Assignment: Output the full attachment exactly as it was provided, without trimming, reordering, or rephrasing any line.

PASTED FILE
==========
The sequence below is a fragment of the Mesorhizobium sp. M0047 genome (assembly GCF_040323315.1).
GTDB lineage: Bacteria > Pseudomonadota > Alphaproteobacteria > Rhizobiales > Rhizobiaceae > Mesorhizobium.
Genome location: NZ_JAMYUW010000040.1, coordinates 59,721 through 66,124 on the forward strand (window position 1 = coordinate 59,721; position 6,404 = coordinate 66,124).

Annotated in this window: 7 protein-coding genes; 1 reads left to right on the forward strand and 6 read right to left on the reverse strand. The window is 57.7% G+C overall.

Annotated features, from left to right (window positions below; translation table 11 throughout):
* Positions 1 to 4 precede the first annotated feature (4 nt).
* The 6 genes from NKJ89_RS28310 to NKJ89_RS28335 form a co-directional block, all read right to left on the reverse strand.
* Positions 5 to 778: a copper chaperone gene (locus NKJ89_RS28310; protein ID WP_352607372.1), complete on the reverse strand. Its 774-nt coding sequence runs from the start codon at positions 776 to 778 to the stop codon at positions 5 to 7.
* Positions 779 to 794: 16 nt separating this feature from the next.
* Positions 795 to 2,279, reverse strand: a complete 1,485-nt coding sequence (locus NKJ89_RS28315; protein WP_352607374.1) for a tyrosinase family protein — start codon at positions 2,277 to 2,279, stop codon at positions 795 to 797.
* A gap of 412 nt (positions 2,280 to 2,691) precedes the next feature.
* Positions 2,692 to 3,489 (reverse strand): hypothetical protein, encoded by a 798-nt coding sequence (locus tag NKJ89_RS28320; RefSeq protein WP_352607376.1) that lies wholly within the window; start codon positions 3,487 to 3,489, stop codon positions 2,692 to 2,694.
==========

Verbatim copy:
The sequence below is a fragment of the Mesorhizobium sp. M0047 genome (assembly GCF_040323315.1).
GTDB lineage: Bacteria > Pseudomonadota > Alphaproteobacteria > Rhizobiales > Rhizobiaceae > Mesorhizobium.
Genome location: NZ_JAMYUW010000040.1, coordinates 59,721 through 66,124 on the forward strand (window position 1 = coordinate 59,721; position 6,404 = coordinate 66,124).

Annotated in this window: 7 protein-coding genes; 1 reads left to right on the forward strand and 6 read right to left on the reverse strand. The window is 57.7% G+C overall.

Annotated features, from left to right (window positions below; translation table 11 throughout):
* Positions 1 to 4 precede the first annotated feature (4 nt).
* The 6 genes from NKJ89_RS28310 to NKJ89_RS28335 form a co-directional block, all read right to left on the reverse strand.
* Positions 5 to 778: a copper chaperone gene (locus NKJ89_RS28310; protein ID WP_352607372.1), complete on the reverse strand. Its 774-nt coding sequence runs from the start codon at positions 776 to 778 to the stop codon at positions 5 to 7.
* Positions 779 to 794: 16 nt separating this feature from the next.
* Positions 795 to 2,279, reverse strand: a complete 1,485-nt coding sequence (locus NKJ89_RS28315; protein WP_352607374.1) for a tyrosinase family protein — start codon at positions 2,277 to 2,279, stop codon at positions 795 to 797.
* A gap of 412 nt (positions 2,280 to 2,691) precedes the next feature.
* Positions 2,692 to 3,489 (reverse strand): hypothetical protein, encoded by a 798-nt coding sequence (locus tag NKJ89_RS28320; RefSeq protein WP_352607376.1) that lies wholly within the window; start codon positions 3,487 to 3,489, stop codon positions 2,692 to 2,694.